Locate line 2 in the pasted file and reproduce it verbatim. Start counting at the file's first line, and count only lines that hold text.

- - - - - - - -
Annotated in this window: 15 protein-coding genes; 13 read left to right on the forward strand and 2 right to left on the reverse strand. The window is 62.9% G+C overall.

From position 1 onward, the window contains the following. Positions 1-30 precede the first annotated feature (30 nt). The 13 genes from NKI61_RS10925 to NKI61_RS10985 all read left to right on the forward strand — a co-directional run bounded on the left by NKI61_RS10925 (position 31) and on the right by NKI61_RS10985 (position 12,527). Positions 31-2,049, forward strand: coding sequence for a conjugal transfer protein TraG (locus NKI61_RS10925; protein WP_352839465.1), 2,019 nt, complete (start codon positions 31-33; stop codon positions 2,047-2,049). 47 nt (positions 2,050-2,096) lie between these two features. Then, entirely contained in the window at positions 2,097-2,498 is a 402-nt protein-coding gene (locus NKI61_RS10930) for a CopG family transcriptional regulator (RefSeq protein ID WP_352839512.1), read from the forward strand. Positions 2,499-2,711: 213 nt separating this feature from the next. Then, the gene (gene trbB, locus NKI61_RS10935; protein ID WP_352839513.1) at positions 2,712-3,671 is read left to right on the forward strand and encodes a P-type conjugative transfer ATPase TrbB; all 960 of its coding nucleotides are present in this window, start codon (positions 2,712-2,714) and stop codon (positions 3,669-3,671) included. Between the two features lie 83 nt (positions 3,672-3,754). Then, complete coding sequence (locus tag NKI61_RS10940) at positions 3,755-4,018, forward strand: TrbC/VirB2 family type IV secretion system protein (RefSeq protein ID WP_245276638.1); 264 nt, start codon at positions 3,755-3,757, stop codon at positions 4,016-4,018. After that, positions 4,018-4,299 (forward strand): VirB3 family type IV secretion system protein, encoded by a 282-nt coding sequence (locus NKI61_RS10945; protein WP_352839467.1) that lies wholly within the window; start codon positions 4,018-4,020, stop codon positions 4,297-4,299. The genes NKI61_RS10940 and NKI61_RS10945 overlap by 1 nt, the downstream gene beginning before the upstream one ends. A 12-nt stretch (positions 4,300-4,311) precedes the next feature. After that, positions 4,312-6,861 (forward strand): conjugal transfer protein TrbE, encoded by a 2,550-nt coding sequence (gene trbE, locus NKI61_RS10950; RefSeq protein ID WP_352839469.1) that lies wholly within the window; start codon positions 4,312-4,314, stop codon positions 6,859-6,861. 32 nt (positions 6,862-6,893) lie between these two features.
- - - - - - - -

From position 1 onward, the window contains the following. Positions 1-30 precede the first annotated feature (30 nt). The 13 genes from NKI61_RS10925 to NKI61_RS10985 all read left to right on the forward strand — a co-directional run bounded on the left by NKI61_RS10925 (position 31) and on the right by NKI61_RS10985 (position 12,527). Positions 31-2,049, forward strand: coding sequence for a conjugal transfer protein TraG (locus NKI61_RS10925; protein WP_352839465.1), 2,019 nt, complete (start codon positions 31-33; stop codon positions 2,047-2,049). 47 nt (positions 2,050-2,096) lie between these two features. Then, entirely contained in the window at positions 2,097-2,498 is a 402-nt protein-coding gene (locus NKI61_RS10930) for a CopG family transcriptional regulator (RefSeq protein ID WP_352839512.1), read from the forward strand. Positions 2,499-2,711: 213 nt separating this feature from the next. Then, the gene (gene trbB, locus NKI61_RS10935; protein ID WP_352839513.1) at positions 2,712-3,671 is read left to right on the forward strand and encodes a P-type conjugative transfer ATPase TrbB; all 960 of its coding nucleotides are present in this window, start codon (positions 2,712-2,714) and stop codon (positions 3,669-3,671) included. Between the two features lie 83 nt (positions 3,672-3,754). Then, complete coding sequence (locus tag NKI61_RS10940) at positions 3,755-4,018, forward strand: TrbC/VirB2 family type IV secretion system protein (RefSeq protein ID WP_245276638.1); 264 nt, start codon at positions 3,755-3,757, stop codon at positions 4,016-4,018. After that, positions 4,018-4,299 (forward strand): VirB3 family type IV secretion system protein, encoded by a 282-nt coding sequence (locus NKI61_RS10945; protein WP_352839467.1) that lies wholly within the window; start codon positions 4,018-4,020, stop codon positions 4,297-4,299. The genes NKI61_RS10940 and NKI61_RS10945 overlap by 1 nt, the downstream gene beginning before the upstream one ends. A 12-nt stretch (positions 4,300-4,311) precedes the next feature. After that, positions 4,312-6,861 (forward strand): conjugal transfer protein TrbE, encoded by a 2,550-nt coding sequence (gene trbE, locus NKI61_RS10950; RefSeq protein ID WP_352839469.1) that lies wholly within the window; start codon positions 4,312-4,314, stop codon positions 6,859-6,861. 32 nt (positions 6,862-6,893) lie between these two features.